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Improving Fired Heater Efficiency
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To reduce the amount of purchased fuels, more and more plants are making use of in-plant generated sources of gases. The availability of such waste gases is usually not constant, thus the total plant's mixed gas heating value swings accordingly. When this mixed gas is fed to the furnaces or boilers that are on strictly volumetric flow control loops, it causes large upsets in the heat release rate, even at a constant flow. These upsets, in turn, cause changes in process temperatures and/or pressures, resulting in off specification products and air pollution violations, and may even cause damage to equipment. The tendency is to operate routinely at a high excess air level, resulting in a much lower overall efficiency, or to even flare the gas. For many fuel gases, the heating value per standard unit volume varies linearly with the mass per standard unit volume. Perhaps a lesser realized fact it that the air required for combustion of 1000 Btu (net) heat release is almost independent of fuel molecular weight. This paper will describe the details of a technique developed by the Foxboro Company to measure the incoming fuel gas total Btu content by using a differential pressure transmitter and vortex flowmeter in series, generate a feed forward signal to maximize overall efficiency through transients, and to do it without compromising any of the safety constraints of the furnace.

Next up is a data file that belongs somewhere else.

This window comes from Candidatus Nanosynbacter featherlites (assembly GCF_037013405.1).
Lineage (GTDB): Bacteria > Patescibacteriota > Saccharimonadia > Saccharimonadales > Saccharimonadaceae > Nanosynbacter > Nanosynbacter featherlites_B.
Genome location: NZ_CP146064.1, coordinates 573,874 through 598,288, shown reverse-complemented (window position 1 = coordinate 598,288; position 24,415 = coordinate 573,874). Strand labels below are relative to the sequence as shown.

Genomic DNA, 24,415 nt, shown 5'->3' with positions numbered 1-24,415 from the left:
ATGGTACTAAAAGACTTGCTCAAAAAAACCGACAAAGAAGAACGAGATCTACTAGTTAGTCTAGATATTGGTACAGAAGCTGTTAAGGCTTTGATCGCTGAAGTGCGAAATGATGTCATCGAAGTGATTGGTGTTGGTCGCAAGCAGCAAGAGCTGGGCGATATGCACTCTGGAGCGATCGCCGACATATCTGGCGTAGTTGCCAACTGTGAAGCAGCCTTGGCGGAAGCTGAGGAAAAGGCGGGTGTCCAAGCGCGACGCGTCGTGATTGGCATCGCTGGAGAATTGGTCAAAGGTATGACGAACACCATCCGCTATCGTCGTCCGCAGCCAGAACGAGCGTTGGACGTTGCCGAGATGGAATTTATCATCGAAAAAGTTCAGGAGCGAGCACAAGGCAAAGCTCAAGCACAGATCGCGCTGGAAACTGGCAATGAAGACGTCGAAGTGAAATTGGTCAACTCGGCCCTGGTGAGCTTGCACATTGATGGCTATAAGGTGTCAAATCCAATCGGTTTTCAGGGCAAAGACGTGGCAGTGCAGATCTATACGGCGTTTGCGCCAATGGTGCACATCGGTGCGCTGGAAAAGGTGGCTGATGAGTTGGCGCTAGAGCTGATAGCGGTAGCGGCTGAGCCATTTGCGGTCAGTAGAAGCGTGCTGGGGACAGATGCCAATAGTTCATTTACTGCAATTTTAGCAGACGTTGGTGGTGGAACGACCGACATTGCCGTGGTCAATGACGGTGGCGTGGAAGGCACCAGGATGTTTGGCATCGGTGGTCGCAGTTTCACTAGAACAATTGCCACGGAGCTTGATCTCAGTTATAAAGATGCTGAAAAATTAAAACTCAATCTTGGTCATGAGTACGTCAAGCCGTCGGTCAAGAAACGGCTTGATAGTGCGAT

Shriver, J. E. (1983). Improving Fired Heater Efficiency. Energy Systems Laboratory (http://esl.tamu.edu); Texas A&M University (http://www.tamu.edu). Available electronically from